It’s simply powerful stuff.

Our entire audience of creative professionals (web designers, commercial photographers, graphic artists, etc.) applauded when she finished.

I highly recommend Lyedie to any organization that offers professional development for creative people–your local art organization, your professional guilds, art schools. Her insights can offer benefit to creative people at every level of development, from rank beginner to accomplished professional.

In fact, as I face another dramatic surgery in the weeks ahead (total knee replacement surgery, eeeeeeeeeeeeeek!) I plan to meet with Lyedie. I want a ‘life intention’ jump start.

As I recuperate, I want something pulling me away from the pain and frustration of recovery, to the rich new path I believe lies ahead. It may not LOOK much different, on the surface. But I’m hoping for a ‘unified field theory’ for myself, a way to examine, evaluate, and include all the paths and projects on my plate.

I don’t want to feel distracted and unfocused anymore. I don’t want to feel guilty about my messy studio. I don’t want to feel anxious about the new work that’s in my head, that I can’t quite get out into the world yet. I don’t want to feel like I love so many aspects of my creative self, yet feel that none of them the full attention they deserve.

I want to feel that, whatever I’m doing, whatever has my attention, and my awareness, is what I should be doing. I want to feel that there is a place for me in the world, and a need for what I have to offer.

I’ll keep you posted! And in the meantime, see if you can get your group to host a seminar with Lyedie. I promise you, you will not be disappointed.

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Filed under art, business, craft, creativity, liviing with intention, mindfulness

THE YEAR OF (PAINFUL) GROWTH

We’re still in February and it’s been a rough year already.

We thought 2011 was bad. My best friend/lover/husband/sounding board and I hit one of those places in our marriage–you know what I’m talking about–where we’d look at each other and think (or even worse, say), “Who the hell are you, and what have you done with my husband/wife??!!”

Oh, we’ve gone to couples therapy before, for short-term help. And I mean really short-term. Sometimes we’d only need to meet with a referee counselor two or three times to get clear on our stuff. We jokingly referred to those interludes as ‘tune-ups’–just like a regular oil change to keep our partnership running smoothly.

This time, like our Subaru Forester, we went in for what we thought was an oil change, and ended up having to pull the engine. (No, we are no longer happy with Subaru.)

The repair process was simple, but not easy. If you want a year’s worth of couples counseling reduced down to a few suggestions, here are mine: Don’t assume–ask. Then listen to the answers. And don’t eat those restaurant leftovers unless you ask their owner first. (It’s one of those situations where preferring to ask for forgiveness instead of asking for permission will backfire. Just trust me on this one.) Oh, and the biggie: Value the relationship over having to be right.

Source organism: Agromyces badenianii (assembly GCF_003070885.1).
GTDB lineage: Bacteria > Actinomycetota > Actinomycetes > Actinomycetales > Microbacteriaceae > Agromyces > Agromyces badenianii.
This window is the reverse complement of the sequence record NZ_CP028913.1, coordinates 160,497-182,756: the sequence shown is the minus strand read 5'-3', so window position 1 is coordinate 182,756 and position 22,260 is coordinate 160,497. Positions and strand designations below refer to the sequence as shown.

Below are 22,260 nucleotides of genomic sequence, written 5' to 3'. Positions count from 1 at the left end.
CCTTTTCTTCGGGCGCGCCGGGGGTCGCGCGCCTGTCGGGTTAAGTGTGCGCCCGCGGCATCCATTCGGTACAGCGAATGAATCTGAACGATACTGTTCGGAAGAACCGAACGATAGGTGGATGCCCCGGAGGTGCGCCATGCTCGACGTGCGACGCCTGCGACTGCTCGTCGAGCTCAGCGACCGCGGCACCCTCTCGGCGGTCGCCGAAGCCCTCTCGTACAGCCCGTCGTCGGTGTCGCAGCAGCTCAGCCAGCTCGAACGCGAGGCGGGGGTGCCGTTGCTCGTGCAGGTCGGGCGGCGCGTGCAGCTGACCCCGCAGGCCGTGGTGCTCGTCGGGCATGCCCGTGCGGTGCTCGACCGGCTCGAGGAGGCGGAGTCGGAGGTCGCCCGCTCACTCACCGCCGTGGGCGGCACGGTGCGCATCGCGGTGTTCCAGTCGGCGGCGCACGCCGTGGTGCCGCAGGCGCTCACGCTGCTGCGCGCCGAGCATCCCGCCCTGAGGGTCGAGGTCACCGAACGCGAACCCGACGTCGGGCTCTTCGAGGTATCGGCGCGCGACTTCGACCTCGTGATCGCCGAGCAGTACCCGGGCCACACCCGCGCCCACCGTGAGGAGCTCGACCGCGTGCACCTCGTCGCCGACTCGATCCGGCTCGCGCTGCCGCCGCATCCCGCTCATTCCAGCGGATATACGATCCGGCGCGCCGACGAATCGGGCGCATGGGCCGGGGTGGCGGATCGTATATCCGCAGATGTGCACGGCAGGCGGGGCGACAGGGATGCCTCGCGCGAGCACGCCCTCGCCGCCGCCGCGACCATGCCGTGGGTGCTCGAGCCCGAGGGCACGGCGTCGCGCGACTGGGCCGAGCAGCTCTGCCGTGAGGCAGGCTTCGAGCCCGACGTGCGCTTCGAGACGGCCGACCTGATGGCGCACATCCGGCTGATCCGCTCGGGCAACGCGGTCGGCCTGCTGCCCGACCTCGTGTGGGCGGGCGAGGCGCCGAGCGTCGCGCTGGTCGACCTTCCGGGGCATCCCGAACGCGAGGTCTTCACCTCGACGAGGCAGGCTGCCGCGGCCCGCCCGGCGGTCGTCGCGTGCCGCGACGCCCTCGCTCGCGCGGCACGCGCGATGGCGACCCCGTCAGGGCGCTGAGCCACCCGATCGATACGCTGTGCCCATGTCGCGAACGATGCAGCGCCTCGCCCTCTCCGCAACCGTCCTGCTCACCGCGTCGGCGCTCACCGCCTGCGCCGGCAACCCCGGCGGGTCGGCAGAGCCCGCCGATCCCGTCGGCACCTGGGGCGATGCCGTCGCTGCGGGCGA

It was a tough process, but we’re on the home stretch. We can now afford to look back and say, “I almost lost you” and be amazed. A good thing.

So what could be worse than almost losing your marriage?

Almost losing your kids.

Last fall was the time of extreme anxiety. Finding out your kid is in an abusive relationship? It’s the worst (or so we thought.) We had to tread carefully, keeping doors open, staying grounded, trusting in….well, trust. Putting our faith in the love and trust we’d built over the years.

We were rewarded with a happy outcome. Our child is safe. Life is good. We’re moving on. We breathed a grateful prayer. 2012 was going to be so much better!

Then, a few weeks ago, we got ‘the phone call.’

It’s the one in the middle of the night, the one you never want to get.

The police telling us there had been an accident.

Before my heart could stop, the caller rushed to assure us, “He’s okay! He’s okay!”

We nearly lost our other kid. To a car accident so fierce, our aforementioned Subaru Forester would now probably fit inside a large refrigerator. I still can’t look at the pictures without choking up.

He’s okay. Or rather, he’ll be okay. Miraculously, though his injuries are numerous, he will recover fully. It will be a long, hard journey, but someday he will be able to put this behind him. And I am very aware that this is not always the case, for so many people or the families they leave behind… My heart breaks for them.

Of course, there are blessings in all of this. I learn from everything, even the bad stuff. But sometimes it’s just too….too. As one of my sisters said years ago, delirious with pain after burning her hand badly while dealing with a small kitchen fire, and listening to us all tell her how lucky for her it was her left hand, not her right, just her hand, not her life, just the kitchen and not the house, etc., “Well, I don’t feel so damned lucky!!”

I just spoke with my beloved hospice supervisor, Lorraine, who struggled to find the right words today. I finally said, “Oh, yeah, there are are blessings here…..DAMN IT!!! And we both burst out laughing.

But…there are blessings.

I am grateful we both believed our marriage was worth fighting for.
I am grateful that my kids know for sure how much we love them. Or, if one of them isn’t sure, we’re getting another chance to prove it to him.
I am grateful for the people who listened. Really, truly listened
I am grateful for the small courtesies received from friends, and family, and complete strangers.
I am so, so grateful for the people who do not judge.